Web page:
Last night, the Asian American Legal Defense and Education Fund (AALDEF) released detailed findings from its nonpartisan multilingual exit poll of 613 Asian American voters in Texas in the November 2012 Presidential elections, the largest survey of its kind in the nation.
“Our exit poll results revealed that within the growing Asian American electorate in Texas, support for comprehensive immigration reform and votes for Obama were consistently high across all categories, including across party lines,” said Glenn Magpantay, Director of AALDEF’s Democracy Program.
The exit poll results are part of AALDEF’s 14-state multilingual exit poll of 9,096 Asian American voters in jurisdictions with large Asian American populations. The exit poll in Texas included Sugarland and Houston, two cities with the largest Asian American populations, including Vietnamese (31%), Asian Indian (25%), Chinese (18%), Pakistani (11%), and Filipino (9%) American.
57% of Asian Americans polled in Texas voted for President Obama, compared to 77% of those polled nationally. 40% of those polled voted for Mitt Romney. Of Asian Americans surveyed, 37% were enrolled in the Democratic party, while only 26% were enrolled in the Republican party; 34% indicated that they were not enrolled in any party.
The major factors influencing the Asian American vote in Texas were economy/jobs (60%), health care (37%), education (35%), and civil rights/immigrants rights (20%). The majority of Asian Americans (59%) in Texas supported immigration reform, including a path to citizenship.
Glenn Magpantay presented the results in Houston, Texas last night. View the presentation >
Key findings include:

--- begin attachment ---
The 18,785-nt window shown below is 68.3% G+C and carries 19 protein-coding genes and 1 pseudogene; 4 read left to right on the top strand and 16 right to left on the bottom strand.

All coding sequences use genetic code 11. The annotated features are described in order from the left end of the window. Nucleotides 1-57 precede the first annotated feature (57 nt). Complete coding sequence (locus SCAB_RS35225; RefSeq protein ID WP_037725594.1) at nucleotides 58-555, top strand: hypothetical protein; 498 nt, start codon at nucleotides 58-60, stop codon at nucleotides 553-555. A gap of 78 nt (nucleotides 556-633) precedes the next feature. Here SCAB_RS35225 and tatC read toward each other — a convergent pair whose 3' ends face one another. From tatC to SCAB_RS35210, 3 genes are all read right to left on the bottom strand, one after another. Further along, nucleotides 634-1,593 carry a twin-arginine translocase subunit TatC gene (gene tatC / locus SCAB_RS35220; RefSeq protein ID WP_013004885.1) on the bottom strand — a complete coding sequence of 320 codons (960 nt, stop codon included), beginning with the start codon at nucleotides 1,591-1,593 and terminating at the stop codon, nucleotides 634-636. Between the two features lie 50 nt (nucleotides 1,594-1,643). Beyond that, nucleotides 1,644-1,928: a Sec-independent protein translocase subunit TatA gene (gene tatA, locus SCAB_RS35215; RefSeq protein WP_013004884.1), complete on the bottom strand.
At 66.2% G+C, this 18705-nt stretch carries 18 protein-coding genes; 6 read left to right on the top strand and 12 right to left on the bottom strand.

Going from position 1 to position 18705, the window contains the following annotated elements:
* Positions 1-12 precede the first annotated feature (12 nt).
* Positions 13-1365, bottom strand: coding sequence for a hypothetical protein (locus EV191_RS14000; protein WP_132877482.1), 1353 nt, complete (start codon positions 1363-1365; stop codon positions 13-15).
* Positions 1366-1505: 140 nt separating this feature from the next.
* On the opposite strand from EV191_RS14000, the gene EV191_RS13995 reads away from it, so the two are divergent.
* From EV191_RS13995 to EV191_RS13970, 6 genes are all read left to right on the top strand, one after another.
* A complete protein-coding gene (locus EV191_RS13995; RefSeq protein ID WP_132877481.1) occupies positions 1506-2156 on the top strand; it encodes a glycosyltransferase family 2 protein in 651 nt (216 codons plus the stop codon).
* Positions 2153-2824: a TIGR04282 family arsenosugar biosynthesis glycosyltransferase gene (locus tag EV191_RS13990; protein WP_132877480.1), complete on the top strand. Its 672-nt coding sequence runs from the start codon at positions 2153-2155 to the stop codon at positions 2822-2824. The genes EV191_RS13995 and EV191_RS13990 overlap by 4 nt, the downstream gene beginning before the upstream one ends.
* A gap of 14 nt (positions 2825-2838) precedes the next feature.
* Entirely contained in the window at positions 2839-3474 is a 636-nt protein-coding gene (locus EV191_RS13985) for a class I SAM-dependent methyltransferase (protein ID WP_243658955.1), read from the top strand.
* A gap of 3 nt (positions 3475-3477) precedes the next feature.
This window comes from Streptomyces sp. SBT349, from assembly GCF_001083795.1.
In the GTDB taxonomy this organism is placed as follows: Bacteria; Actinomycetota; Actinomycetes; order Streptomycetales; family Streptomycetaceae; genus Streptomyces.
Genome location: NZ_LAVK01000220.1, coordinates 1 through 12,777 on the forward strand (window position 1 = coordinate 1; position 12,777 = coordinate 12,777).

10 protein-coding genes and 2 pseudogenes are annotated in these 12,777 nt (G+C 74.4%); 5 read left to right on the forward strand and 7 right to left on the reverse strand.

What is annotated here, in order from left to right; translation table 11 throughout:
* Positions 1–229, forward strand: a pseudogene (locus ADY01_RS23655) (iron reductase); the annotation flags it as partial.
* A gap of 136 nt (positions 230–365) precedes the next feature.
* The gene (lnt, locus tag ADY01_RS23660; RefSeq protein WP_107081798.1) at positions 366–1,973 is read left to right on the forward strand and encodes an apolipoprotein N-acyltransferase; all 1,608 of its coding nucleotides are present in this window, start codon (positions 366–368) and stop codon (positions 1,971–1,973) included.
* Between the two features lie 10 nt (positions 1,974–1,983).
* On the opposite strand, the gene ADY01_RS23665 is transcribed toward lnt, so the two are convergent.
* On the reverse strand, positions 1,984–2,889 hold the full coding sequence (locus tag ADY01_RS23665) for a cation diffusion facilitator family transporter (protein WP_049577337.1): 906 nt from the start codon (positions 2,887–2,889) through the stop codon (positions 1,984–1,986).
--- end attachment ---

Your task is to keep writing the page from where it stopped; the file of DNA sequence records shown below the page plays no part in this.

- Asian Americans are a growing portion of the Texas electorate.
In the 2012 election, more than 1 in 4 (28%) of Asian Americans surveyed in Texas were first-time voters.
- The majority of Asian Americans in Texas voted for President Obama.
57% of Asian Americans in Texas voted for Obama. The highest support came from South Asian voters, specifically, 84% of Pakistani and 74% of Asian Indian Americans.
There was strong support for President Obama across almost all categories, including first-time (65%), foreign- (59%) and native-born (53%), English proficient (60%) voters, and voters of almost all age groups. Half (50%) of Asian Americans who were limited English proficient voted for Obama, while the other half (50%) voted for Romney.
Of the 34% of Asian Americans in Texas who were not enrolled in any political party, 60% voted for Obama, while 36% voted for Romney.
- Asian Americans in Texas voted for the Democratic rather than the Republican candidate for Congress at higher rates.
51% voted for Democratic candidate Paul Sadler, while only 39% voted for Republican U.S. Senator Ted Cruz.
In the race for the U.S. House of Representatives, Democrat Al Green received 49% of the Asian American vote. His opponent, Republican Steve Mueller, received 44%. In addition, 62% of Asian Americans voted for Democratic candidate Kesha Rogers, while only 34% voted for Republican U.S. Representative Pete Olson.
- A majority of Asian Americans favored comprehensive immigration reform.
59% of Asian Americans in Texas supported immigration reform, including a path to citizenship, with the highest support from 71% of Pakistani and 66% of Asian Indian American voters.
67% of those who voted for Obama supported immigration reform, and almost half (48%) of those who voted for Romney supported immigration reform.
67% of those enrolled in the Democratic party, 50% of those enrolled in the Republican party, and 52% not enrolled in any political party supported immigration reform.
In the race for U.S. Senate, half (50%) of those who voted for Republican Senator Ted Cruz supported immigration reform. In the race for U.S. House of Representatives, 67% of those who voted for Democrat Al Green and 56% of those who voted for Republican Pete Olson supported immigration reform.
- Asian Americans in Texas have higher levels of limited English proficiency.
32% of Asian Americans in Texas spoke English less than “very well” compared to 37% of all Asian Americans nationally. Some ethnic groups had higher rates of limited English proficiency, such as 54% of Vietnamese Americans, followed by 33% of Chinese Americans.
- Voting barriers persisted.
Voters were asked if they encountered any voting problems. Below are the numbers of complaints:
- 22 were wrongly required to prove their U.S. citizenship.
- 13 reported that their names were missing or had errors in the list of voters at poll sites.
- 10 voters had to vote by provisional ballot.
- 15 voters reported that poll workers did not know what to do.
- 9 voters reported that poll workers were rude or hostile.